The time for applying ectoparasiticides for the control of ailments such as blowfly strike, tick-borne illnesses and deterring nuisance flies is upon us. Reports of blowfly strike have been low to-date, but are steadily on the rise with damp, humid conditions increasing fly activity.
Tick-borne illnesses have become a greater concern earlier in the season in recent years and farmers grazing lands where ticks have become an issue need to be aware of this to protect not only the health of their animals, but also their own health.
May is an awareness month for Lyme disease and other tick-borne diseases, which highlights the gravity of current risks. Hill farms face the greatest challenge in this regard, but more marginal lands with an environment conducive to sustaining a tick population are also at risk.
It is important for farmers to be aware of these risks and tailor their external parasite control programme appropriately.
Table 1 details external parasite control options using blowfly strike as the main concern. It is split into products licensed for plunge dipping and pour-on products.
The product characteristics included in the table have been extracted from the Summary of Product Characteristics (SPC) published by the Health Products Regulatory Authority (HPRA) and, where applicable, from the Veterinary Medicines Directorate (VMD) Product Information Database.
As is quickly evident, the products differ significantly in terms of the range of external parasites they target, whether or not they will treat or prevent the different ailments and the length of protection offered.
There is also significant variance between withdrawal dates, which is important at this stage of the year when lambs may be approaching slaughter.
When selecting products, it is important to look at a number of aspects including the length of protection provided, the withdrawal periods and associated external parasites covered. Different products major on different characteristics and this should be kept in mind when considering cost of treatment.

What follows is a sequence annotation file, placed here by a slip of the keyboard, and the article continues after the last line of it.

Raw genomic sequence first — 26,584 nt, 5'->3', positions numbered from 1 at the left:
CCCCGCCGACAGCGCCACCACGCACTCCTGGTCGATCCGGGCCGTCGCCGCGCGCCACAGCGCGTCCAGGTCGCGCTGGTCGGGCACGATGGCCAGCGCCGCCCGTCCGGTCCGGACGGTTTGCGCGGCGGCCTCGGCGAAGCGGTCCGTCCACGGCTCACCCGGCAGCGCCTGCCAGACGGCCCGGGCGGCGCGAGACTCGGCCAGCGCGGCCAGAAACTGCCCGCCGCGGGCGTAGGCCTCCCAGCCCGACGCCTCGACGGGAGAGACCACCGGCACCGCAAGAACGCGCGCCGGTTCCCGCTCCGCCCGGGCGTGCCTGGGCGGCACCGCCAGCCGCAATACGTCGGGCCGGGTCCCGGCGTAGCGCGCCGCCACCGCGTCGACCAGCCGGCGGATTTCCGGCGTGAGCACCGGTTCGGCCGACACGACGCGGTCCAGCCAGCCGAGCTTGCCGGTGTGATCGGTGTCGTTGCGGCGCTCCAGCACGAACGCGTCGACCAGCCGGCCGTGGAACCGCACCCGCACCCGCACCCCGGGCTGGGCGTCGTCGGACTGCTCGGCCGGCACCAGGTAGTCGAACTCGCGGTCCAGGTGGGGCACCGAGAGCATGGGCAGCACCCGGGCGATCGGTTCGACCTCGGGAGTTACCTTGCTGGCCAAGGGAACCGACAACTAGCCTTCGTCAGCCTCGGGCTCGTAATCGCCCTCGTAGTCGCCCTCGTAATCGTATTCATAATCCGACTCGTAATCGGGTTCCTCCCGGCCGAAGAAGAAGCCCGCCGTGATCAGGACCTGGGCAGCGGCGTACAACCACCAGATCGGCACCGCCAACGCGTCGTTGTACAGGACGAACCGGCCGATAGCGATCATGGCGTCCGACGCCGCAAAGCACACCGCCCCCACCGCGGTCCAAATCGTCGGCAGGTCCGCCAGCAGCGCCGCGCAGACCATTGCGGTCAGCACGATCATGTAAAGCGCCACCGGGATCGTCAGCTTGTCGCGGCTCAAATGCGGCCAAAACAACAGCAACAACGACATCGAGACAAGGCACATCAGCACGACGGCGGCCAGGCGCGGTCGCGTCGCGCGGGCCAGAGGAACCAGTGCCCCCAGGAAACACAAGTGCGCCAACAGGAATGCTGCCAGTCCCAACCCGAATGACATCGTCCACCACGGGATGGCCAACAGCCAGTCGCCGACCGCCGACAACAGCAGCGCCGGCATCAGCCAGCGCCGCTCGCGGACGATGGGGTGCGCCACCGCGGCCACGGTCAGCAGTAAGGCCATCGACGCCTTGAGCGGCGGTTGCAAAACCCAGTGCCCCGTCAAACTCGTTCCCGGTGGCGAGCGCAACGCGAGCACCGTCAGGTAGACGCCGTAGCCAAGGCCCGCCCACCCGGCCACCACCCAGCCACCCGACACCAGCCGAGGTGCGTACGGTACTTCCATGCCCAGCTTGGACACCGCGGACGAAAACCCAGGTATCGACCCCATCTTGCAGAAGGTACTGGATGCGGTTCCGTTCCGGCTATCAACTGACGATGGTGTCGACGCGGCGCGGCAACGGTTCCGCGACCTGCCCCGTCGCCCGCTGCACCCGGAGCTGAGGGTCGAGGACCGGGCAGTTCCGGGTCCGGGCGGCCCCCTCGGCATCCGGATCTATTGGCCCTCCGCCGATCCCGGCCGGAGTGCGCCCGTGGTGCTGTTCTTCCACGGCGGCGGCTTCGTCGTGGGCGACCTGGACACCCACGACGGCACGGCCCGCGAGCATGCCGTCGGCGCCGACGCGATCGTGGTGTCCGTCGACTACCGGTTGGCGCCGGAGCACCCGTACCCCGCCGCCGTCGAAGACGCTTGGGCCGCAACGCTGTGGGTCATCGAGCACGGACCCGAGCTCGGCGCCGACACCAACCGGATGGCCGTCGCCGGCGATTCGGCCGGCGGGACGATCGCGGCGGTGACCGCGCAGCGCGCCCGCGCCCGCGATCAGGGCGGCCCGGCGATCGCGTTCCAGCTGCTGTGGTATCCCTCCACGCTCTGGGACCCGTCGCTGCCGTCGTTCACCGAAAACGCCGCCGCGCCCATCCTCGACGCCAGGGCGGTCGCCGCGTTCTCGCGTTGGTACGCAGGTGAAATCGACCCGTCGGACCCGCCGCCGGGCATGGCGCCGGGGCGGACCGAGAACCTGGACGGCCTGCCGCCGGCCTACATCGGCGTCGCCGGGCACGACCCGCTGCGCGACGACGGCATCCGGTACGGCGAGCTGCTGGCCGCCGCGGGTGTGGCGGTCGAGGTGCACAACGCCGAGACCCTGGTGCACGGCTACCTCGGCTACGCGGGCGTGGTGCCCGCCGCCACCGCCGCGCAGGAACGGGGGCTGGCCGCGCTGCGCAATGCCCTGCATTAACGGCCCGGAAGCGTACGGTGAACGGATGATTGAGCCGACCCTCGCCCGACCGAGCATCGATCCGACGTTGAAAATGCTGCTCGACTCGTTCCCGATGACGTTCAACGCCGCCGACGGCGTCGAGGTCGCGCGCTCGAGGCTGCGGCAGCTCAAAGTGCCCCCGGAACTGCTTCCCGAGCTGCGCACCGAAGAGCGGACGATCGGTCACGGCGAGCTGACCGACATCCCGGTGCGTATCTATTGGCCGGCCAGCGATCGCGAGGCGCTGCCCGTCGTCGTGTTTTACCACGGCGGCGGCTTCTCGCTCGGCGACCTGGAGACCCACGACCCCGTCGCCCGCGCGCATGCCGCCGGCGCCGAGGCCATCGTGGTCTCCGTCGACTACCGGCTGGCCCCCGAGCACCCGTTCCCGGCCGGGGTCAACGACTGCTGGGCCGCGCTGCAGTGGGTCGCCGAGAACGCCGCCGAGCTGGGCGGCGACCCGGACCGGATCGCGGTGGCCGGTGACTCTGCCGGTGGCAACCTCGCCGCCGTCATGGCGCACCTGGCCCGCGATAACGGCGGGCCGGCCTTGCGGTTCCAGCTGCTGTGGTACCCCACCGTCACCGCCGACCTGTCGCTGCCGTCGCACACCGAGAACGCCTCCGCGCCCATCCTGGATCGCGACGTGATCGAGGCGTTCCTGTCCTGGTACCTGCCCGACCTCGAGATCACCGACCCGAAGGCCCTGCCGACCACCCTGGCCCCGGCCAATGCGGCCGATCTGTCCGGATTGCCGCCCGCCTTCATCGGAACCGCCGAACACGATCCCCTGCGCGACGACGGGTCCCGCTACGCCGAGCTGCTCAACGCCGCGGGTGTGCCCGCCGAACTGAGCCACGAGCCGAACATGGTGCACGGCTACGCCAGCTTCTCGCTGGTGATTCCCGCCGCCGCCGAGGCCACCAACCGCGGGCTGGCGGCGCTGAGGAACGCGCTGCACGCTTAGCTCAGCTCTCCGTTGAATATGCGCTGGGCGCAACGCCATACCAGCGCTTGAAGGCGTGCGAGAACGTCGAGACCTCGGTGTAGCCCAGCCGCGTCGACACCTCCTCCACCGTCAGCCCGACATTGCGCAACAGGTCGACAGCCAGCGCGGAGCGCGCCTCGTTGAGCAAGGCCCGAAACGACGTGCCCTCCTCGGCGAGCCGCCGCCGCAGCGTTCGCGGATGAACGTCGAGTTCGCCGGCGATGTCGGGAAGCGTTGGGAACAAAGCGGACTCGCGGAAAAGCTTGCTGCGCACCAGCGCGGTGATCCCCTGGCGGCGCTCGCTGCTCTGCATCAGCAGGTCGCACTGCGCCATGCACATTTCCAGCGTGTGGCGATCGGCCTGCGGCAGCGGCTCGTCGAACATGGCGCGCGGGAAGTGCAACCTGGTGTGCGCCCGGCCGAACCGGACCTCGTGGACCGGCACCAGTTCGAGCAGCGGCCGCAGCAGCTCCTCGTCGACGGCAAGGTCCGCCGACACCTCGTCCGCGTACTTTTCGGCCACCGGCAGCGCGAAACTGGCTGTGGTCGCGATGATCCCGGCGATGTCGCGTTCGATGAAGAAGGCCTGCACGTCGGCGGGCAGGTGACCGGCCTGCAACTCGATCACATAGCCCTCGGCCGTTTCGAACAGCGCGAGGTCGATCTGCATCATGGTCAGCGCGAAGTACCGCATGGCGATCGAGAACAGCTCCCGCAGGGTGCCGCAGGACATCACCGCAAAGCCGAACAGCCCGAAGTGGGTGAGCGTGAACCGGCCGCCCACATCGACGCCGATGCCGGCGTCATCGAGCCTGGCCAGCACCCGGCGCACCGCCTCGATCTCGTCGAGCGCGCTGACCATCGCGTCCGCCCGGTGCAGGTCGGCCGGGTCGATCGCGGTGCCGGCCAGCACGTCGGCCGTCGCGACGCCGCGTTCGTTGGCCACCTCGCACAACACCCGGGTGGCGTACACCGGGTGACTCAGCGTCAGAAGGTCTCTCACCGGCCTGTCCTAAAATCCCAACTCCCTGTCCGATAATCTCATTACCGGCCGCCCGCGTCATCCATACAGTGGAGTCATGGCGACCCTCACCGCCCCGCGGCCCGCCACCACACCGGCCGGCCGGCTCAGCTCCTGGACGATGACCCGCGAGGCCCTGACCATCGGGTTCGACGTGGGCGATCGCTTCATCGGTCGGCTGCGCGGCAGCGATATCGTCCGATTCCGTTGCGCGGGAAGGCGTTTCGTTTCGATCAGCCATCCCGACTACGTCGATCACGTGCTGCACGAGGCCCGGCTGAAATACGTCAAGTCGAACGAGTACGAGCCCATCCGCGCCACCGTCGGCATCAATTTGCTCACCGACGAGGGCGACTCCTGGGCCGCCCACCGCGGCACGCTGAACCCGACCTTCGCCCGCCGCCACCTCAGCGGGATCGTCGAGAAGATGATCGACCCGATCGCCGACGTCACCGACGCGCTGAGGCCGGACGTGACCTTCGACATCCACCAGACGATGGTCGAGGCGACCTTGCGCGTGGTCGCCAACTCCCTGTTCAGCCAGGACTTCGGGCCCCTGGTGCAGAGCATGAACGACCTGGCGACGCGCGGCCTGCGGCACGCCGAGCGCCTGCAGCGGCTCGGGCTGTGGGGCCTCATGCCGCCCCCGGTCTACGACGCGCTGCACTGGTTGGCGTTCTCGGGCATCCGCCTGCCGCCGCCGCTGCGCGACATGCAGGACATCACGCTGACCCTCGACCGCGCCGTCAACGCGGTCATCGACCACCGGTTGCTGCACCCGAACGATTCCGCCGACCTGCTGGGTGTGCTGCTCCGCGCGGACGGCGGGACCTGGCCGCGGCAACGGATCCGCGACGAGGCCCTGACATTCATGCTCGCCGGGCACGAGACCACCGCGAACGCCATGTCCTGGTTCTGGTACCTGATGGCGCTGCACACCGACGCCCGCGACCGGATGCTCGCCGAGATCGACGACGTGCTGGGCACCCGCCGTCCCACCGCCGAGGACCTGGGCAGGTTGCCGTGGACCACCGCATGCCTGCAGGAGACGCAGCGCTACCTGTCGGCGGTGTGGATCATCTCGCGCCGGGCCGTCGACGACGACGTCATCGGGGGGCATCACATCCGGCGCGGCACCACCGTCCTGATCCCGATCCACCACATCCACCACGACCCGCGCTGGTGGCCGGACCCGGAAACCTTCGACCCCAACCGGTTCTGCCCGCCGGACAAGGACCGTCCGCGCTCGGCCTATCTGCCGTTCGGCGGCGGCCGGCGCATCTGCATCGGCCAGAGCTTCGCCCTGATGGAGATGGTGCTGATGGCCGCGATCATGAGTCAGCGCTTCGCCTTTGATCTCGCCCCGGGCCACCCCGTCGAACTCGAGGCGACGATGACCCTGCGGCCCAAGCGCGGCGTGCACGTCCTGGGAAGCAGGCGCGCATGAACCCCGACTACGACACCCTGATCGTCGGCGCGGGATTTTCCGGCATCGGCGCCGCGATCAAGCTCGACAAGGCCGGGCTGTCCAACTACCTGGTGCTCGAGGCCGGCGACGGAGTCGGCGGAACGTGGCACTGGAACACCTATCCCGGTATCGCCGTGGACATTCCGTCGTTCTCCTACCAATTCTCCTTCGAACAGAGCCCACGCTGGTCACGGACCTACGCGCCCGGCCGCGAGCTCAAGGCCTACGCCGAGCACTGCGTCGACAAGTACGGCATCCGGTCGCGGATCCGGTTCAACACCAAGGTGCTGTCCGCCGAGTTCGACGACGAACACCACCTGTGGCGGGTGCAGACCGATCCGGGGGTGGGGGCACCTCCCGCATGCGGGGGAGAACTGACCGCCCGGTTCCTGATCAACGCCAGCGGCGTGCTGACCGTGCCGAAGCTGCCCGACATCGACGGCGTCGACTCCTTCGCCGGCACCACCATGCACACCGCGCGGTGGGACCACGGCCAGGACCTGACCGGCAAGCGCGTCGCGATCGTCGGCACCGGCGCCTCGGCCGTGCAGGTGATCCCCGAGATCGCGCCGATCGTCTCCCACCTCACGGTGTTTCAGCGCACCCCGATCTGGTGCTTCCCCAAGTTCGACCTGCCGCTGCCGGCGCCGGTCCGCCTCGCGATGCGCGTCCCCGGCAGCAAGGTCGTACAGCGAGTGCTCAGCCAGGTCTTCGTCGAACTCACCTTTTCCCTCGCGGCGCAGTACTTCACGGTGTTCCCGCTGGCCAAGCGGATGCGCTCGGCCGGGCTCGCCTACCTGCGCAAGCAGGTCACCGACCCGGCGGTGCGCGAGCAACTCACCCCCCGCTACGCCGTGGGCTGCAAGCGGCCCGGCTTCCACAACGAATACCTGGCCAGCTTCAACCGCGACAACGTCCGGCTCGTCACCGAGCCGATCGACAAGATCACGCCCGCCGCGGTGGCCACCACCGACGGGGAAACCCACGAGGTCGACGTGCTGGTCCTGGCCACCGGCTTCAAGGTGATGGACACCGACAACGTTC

It is also important to highlight that a number of pour-on products differ significantly, with some providing preventative properties to blowfly, but not treating an established strike and vice versa. CLiK and CLiK Extra provide the longest duration of cover, but also have the greatest withdrawal date.
There is a tendency sometimes among farmers to delay preventative treatments until there is a significant increase in the level of blowfly strike, but it also needs to be taken in to account that there is typically a lower application rate
Youngs Vector is common among hill sheep farmers, as it is the only pour-on product that has preventative properties for both blowfly strike and ticks. Ectofly, CLikZin and Youngs Vector are common options for farmers with aged lambs, as they have a much shorter withdrawal period of seven to eight days.
Products with a shorter claim of cover and products licensed for plunge dipping often come under the spotlight as the season progresses due to the shorter window of cover. Plunge dipping products cannot be equalled in terms of also providing cover for sheep scab and therefore they can be used strategically to cover a number of bases.
Method of application
The application procedure has a big influence on the duration of protection achieved. The mode of action in products such as CLiK is insect growth regulators (IGRs), which essentially stifle any development. Products such as Ectofly in contrast are pyrethroids and work by disrupting an insect’s nervous system, ultimately leading to death.
There are a number of factors that should be followed irrespective of the mode of action. Product should be applied to a clean, dry fleece avoiding contact with rain for six to 12 hours post-application.
We generally do not have to worry about this element, but you should also avoid applying the product in intense heat where there is a risk of evaporation before the product has an opportunity to bind with the fleece.
Protection in pour-on products will also generally only be provided to the area of the fleece it comes in contact with, and as such, it is generally recommended to apply over the shoulders, back and rump.
The cleanliness of the fleece will have an influence on the level of protection and any dirty tailends should be dagged prior to application.
Products such as Ectofly and Youngs Vector, which target a number of external parasites, differ in the mode of application for the different parasite targeted.
This includes applying product with different nozzles and it is important to read manufacturer’s guidelines carefully.
The greatest challenges from several tick-borne diseases in an Irish context are typically tick-borne fever and louping ill.
The clinical symptoms to look out for with tick-borne fever include sheep being lethargic and stiff when moved, failing to eat and running a high temperature.
Louping ill causes neurological issues and creates a nervous disposition in affected sheep.
Sheep tend to develop immunity to disease, leaving young lambs and naïve sheep which have been introduced to the environment most at risk. For each of its three stages of development, a tick needs to feed on blood on a host such as sheep, cattle, dogs, humans etc. It is during this period that disease spreads, with a feeding period lasting anywhere from four to 14 days.
Where animals are grazing in an environment with a heavy tick infestation, it is not uncommon to witness anaemia occur or occasional blood loss.
Where this occurs, ticks will be easily seen on the inner legs and belly region of lambs when turned over. Regular checking of lambs when flocking can help to identify possible issues or highlight the need for treatment.